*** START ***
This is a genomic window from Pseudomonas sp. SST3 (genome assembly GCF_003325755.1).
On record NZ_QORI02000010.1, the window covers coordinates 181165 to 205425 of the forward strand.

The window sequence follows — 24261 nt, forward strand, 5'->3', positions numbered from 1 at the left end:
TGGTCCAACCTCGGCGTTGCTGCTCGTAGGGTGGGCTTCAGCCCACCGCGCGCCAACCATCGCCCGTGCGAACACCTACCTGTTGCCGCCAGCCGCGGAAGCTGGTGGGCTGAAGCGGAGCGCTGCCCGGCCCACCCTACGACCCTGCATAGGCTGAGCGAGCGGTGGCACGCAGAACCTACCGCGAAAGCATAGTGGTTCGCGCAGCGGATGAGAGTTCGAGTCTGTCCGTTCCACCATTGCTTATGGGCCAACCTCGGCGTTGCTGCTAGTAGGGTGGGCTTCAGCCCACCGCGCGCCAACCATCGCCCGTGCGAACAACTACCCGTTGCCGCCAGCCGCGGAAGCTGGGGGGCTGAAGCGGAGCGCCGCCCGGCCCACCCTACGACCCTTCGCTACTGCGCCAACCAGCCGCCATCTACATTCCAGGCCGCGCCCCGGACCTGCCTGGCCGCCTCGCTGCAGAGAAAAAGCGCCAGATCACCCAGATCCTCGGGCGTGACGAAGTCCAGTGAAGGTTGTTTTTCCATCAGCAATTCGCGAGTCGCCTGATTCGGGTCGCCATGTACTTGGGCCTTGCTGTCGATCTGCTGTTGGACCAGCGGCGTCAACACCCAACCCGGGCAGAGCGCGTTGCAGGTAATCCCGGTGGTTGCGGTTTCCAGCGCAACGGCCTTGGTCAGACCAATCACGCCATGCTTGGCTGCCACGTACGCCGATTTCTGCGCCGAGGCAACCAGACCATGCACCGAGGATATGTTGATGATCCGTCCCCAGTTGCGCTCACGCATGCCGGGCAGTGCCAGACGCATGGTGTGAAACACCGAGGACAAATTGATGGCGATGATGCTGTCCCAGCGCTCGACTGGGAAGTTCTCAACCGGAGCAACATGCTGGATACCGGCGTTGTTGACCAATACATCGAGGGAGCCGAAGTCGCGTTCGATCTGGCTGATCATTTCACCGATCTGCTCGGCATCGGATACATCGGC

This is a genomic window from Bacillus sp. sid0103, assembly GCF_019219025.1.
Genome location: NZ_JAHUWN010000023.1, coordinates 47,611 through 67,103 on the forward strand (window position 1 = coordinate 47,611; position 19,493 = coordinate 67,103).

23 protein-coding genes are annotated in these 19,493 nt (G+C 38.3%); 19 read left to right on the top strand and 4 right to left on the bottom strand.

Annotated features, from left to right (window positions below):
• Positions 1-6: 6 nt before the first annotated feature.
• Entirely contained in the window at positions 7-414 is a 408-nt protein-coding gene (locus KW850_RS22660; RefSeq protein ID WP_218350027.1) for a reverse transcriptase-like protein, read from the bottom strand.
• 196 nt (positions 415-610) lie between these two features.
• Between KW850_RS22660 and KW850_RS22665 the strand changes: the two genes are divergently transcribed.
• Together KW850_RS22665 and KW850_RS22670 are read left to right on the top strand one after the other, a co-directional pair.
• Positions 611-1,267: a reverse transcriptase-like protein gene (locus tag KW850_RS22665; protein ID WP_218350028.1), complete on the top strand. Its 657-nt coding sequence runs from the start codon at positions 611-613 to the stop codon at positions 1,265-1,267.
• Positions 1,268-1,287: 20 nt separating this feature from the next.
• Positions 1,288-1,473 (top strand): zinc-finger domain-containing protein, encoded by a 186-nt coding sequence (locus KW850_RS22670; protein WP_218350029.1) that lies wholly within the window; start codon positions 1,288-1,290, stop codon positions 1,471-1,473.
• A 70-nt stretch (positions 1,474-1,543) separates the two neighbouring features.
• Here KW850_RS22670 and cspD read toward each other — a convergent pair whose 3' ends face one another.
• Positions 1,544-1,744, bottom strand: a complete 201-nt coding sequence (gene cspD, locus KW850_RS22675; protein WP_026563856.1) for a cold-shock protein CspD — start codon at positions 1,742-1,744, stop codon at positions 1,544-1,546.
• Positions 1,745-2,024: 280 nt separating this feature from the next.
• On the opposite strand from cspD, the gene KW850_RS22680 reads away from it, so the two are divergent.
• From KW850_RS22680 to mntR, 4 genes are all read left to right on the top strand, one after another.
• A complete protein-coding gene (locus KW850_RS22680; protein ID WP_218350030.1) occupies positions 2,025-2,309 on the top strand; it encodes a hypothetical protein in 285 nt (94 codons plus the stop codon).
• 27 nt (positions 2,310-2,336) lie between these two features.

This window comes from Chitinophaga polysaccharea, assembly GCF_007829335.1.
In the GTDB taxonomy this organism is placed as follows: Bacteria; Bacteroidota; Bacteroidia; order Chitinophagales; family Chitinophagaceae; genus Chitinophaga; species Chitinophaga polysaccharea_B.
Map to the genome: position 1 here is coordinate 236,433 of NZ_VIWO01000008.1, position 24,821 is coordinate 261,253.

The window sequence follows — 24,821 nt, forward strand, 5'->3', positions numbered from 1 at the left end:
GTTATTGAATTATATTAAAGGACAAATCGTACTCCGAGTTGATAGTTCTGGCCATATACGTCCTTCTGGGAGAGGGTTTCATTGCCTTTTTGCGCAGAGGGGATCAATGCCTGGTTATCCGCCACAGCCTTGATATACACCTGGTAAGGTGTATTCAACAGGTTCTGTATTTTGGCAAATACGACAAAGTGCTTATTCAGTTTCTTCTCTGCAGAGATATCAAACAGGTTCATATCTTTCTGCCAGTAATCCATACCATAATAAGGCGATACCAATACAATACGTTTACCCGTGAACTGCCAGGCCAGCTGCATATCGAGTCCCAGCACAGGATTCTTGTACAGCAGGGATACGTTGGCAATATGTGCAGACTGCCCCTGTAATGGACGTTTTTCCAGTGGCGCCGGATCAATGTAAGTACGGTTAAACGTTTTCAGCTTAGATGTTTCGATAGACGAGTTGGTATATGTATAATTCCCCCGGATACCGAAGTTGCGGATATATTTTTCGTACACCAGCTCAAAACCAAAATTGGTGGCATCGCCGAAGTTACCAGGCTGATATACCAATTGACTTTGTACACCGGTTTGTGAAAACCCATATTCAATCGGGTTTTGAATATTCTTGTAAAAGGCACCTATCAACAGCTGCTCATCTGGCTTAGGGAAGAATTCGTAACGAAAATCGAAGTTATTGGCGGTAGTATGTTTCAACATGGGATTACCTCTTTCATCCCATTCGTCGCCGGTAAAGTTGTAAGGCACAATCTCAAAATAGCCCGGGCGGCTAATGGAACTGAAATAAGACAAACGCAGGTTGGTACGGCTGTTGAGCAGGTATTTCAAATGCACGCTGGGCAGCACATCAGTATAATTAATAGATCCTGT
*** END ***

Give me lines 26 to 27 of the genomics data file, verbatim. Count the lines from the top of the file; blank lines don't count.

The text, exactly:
In the GTDB taxonomy this organism is placed as follows: Bacteria; Bacteroidota; Bacteroidia; order Chitinophagales; family Chitinophagaceae; genus Chitinophaga; species Chitinophaga polysaccharea_B.
Map to the genome: position 1 here is coordinate 236,433 of NZ_VIWO01000008.1, position 24,821 is coordinate 261,253.